My Amazon account tells me that I “bought” this book for my Kindle on 9th July 2013. That’s a while ago now and the main things I remember when I downloaded this book for my Kindle:

  1. I’m pretty sure that I didn’t pay anything for this book because at the time it was free for a promotion
  2. I was completing my final year of University and putting the final touches on my thesis, as well as working in a part-time job in retail.

More than 2 years later and I found that I still had a need for this handy little book. Working full-time and not prioritising my hobbies or health, for that matter, I needed to read this book for some tips. And it sure is full of a lot of them. About 100 of them, give or take a few.

I liked that the book wasn’t too long – I don’t necessarily want to spend a lengthy amount of time on learning how to save time, I think that defeats the purpose. Even though it was short, I took a couple of things away from the book.

  • I know when to say “no” now and not feel guilty about it if it means finishing what I need to get done.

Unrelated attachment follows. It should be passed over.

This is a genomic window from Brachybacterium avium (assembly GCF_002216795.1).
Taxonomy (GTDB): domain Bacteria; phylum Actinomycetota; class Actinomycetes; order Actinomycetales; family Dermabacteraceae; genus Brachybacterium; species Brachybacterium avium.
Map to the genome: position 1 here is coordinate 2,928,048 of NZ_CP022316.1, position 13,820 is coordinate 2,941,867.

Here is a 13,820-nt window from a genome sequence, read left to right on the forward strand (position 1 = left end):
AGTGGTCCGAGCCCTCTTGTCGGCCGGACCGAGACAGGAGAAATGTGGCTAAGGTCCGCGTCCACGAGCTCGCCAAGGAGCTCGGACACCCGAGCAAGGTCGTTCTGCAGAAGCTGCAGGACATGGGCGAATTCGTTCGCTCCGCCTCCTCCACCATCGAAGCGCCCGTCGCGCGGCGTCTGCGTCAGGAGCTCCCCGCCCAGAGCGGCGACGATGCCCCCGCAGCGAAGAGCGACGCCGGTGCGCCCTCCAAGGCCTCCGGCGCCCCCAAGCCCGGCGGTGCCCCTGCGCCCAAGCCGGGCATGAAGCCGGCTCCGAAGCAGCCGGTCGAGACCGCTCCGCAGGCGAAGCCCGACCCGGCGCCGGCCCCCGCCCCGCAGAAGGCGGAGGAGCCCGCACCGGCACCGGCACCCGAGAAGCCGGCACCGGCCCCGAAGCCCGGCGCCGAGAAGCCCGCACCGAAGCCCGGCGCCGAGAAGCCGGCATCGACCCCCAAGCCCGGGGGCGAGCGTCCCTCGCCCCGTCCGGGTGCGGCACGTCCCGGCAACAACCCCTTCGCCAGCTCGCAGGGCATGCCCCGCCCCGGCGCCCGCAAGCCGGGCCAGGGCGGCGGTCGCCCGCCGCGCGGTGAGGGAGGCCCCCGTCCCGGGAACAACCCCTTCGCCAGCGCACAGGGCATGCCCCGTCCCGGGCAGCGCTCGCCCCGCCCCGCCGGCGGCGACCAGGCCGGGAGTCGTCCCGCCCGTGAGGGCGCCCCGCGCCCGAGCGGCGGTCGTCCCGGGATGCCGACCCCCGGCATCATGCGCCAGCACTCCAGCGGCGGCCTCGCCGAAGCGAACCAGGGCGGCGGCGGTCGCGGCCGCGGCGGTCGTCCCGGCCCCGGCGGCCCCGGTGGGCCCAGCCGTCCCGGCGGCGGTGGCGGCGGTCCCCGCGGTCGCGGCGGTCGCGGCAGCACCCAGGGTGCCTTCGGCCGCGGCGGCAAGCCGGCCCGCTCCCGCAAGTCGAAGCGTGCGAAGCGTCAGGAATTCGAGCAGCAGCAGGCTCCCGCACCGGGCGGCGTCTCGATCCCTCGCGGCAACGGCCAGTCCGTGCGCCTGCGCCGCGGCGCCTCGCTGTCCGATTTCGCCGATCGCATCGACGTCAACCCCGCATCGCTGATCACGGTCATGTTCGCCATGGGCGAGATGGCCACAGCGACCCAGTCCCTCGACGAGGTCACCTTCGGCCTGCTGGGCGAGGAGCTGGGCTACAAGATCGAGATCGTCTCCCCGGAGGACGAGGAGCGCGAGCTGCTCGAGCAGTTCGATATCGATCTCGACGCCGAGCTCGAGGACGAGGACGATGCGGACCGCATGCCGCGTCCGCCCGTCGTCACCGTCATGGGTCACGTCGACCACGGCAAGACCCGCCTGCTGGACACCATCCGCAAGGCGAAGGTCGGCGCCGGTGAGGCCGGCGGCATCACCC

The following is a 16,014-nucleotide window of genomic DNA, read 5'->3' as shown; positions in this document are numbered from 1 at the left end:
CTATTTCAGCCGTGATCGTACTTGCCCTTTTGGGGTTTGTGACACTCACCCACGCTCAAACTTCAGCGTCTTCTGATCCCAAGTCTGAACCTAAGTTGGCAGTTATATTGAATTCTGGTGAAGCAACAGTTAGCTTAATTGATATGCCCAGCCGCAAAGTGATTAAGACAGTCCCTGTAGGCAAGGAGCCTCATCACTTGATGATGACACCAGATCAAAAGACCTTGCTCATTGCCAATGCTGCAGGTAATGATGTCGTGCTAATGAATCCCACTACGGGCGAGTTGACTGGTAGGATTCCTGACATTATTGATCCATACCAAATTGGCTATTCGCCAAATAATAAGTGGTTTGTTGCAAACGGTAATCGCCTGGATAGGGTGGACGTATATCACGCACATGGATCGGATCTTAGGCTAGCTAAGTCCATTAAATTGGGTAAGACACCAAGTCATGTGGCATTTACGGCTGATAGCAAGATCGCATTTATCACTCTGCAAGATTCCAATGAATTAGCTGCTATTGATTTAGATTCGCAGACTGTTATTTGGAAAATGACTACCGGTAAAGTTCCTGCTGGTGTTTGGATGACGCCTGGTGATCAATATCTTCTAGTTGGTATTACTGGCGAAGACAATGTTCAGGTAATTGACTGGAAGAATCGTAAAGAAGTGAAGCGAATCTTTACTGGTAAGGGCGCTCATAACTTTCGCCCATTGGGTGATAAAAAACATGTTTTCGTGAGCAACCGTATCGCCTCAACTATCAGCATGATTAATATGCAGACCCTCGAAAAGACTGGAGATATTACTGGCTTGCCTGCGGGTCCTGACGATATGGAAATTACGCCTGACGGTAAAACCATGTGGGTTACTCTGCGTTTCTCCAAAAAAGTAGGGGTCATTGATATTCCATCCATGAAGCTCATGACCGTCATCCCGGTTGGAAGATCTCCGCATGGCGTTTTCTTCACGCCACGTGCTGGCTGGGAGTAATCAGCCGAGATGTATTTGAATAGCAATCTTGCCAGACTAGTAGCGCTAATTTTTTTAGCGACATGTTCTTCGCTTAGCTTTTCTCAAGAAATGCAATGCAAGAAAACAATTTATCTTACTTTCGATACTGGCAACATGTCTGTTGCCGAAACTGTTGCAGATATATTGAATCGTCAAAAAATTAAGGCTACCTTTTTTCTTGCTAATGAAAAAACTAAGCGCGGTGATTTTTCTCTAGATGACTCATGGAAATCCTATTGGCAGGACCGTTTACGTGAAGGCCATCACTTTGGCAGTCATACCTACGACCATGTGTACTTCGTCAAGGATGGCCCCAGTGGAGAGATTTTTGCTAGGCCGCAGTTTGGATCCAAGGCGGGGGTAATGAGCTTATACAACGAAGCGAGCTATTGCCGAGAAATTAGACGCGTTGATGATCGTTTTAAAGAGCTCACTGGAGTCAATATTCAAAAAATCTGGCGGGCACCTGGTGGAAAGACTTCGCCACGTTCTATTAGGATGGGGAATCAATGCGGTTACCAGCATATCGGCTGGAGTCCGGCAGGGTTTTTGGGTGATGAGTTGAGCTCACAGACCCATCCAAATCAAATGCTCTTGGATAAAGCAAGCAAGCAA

• I no longer call my “to-do list” exactly that… it’s now a “results” list and outlines what I want to achieve by the end of the day, week, month etc. Yes, it may not sound like it is a big thing but every little thing adds up and what works for some may not work for others.

What I found really compounded the take home messages from this book was the MOOC on Time Management I enrolled in straight afterwards on Coursera. I’ve really seen a difference in my approach to work and my work/life balance which ultimately gives me more time to unwind and relax with a book at the end of my day. No complaints here at all!

I would recommend this book (and even the MOOC on Coursera) only to those struggling with their time management and finding that healthy work/life balance. If you aren’t having issues with either of these things, your time would be better spent doing something else.